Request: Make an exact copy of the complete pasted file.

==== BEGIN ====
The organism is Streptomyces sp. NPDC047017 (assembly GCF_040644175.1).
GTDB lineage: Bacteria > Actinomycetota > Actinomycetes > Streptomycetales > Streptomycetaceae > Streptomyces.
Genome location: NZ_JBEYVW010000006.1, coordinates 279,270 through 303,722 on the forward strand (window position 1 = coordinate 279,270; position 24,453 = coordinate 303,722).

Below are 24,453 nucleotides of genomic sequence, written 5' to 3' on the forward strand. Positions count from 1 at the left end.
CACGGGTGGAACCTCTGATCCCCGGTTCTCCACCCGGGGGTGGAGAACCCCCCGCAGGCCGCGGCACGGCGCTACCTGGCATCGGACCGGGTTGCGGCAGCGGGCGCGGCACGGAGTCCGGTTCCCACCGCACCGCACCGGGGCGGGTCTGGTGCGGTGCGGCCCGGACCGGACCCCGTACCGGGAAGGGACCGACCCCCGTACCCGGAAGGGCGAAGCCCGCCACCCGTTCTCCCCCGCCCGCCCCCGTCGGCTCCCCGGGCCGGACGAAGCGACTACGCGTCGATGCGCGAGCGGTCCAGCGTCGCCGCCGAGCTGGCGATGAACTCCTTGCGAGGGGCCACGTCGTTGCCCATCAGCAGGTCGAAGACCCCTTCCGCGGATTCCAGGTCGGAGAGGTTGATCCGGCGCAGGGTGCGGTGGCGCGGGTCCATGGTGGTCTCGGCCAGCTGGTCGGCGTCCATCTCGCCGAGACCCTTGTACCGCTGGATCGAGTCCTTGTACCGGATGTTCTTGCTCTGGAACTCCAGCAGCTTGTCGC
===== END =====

The organism is Streptomyces sp. NPDC047017 (assembly GCF_040644175.1).
GTDB lineage: Bacteria > Actinomycetota > Actinomycetes > Streptomycetales > Streptomycetaceae > Streptomyces.
Genome location: NZ_JBEYVW010000006.1, coordinates 279,270 through 303,722 on the forward strand (window position 1 = coordinate 279,270; position 24,453 = coordinate 303,722).

Below are 24,453 nucleotides of genomic sequence, written 5' to 3' on the forward strand. Positions count from 1 at the left end.
CACGGGTGGAACCTCTGATCCCCGGTTCTCCACCCGGGGGTGGAGAACCCCCCGCAGGCCGCGGCACGGCGCTACCTGGCATCGGACCGGGTTGCGGCAGCGGGCGCGGCACGGAGTCCGGTTCCCACCGCACCGCACCGGGGCGGGTCTGGTGCGGTGCGGCCCGGACCGGACCCCGTACCGGGAAGGGACCGACCCCCGTACCCGGAAGGGCGAAGCCCGCCACCCGTTCTCCCCCGCCCGCCCCCGTCGGCTCCCCGGGCCGGACGAAGCGACTACGCGTCGATGCGCGAGCGGTCCAGCGTCGCCGCCGAGCTGGCGATGAACTCCTTGCGAGGGGCCACGTCGTTGCCCATCAGCAGGTCGAAGACCCCTTCCGCGGATTCCAGGTCGGAGAGGTTGATCCGGCGCAGGGTGCGGTGGCGCGGGTCCATGGTGGTCTCGGCCAGCTGGTCGGCGTCCATCTCGCCGAGACCCTTGTACCGCTGGATCGAGTCCTTGTACCGGATGTTCTTGCTCTGGAACTCCAGCAGCTTGTCGC